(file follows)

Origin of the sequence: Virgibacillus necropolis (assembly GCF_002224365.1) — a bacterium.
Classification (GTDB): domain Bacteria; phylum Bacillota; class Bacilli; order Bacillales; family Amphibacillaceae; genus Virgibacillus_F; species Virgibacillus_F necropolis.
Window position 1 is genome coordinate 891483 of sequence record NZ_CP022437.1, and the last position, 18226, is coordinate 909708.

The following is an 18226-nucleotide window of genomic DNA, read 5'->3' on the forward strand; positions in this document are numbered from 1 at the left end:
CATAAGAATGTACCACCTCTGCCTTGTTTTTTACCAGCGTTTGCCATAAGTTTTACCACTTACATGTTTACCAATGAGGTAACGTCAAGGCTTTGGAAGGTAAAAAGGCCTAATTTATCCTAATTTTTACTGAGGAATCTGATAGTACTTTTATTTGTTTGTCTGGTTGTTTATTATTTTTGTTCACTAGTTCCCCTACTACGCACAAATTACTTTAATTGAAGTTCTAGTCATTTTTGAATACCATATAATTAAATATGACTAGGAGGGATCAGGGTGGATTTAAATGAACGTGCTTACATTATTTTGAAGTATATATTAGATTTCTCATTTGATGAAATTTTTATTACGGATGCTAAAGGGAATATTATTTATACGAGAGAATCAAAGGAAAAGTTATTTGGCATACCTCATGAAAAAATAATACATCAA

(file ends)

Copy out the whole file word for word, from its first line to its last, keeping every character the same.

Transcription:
Origin of the sequence: Virgibacillus necropolis (assembly GCF_002224365.1) — a bacterium.
Classification (GTDB): domain Bacteria; phylum Bacillota; class Bacilli; order Bacillales; family Amphibacillaceae; genus Virgibacillus_F; species Virgibacillus_F necropolis.
Window position 1 is genome coordinate 891483 of sequence record NZ_CP022437.1, and the last position, 18226, is coordinate 909708.

The following is an 18226-nucleotide window of genomic DNA, read 5'->3' on the forward strand; positions in this document are numbered from 1 at the left end:
CATAAGAATGTACCACCTCTGCCTTGTTTTTTACCAGCGTTTGCCATAAGTTTTACCACTTACATGTTTACCAATGAGGTAACGTCAAGGCTTTGGAAGGTAAAAAGGCCTAATTTATCCTAATTTTTACTGAGGAATCTGATAGTACTTTTATTTGTTTGTCTGGTTGTTTATTATTTTTGTTCACTAGTTCCCCTACTACGCACAAATTACTTTAATTGAAGTTCTAGTCATTTTTGAATACCATATAATTAAATATGACTAGGAGGGATCAGGGTGGATTTAAATGAACGTGCTTACATTATTTTGAAGTATATATTAGATTTCTCATTTGATGAAATTTTTATTACGGATGCTAAAGGGAATATTATTTATACGAGAGAATCAAAGGAAAAGTTATTTGGCATACCTCATGAAAAAATAATACATCAA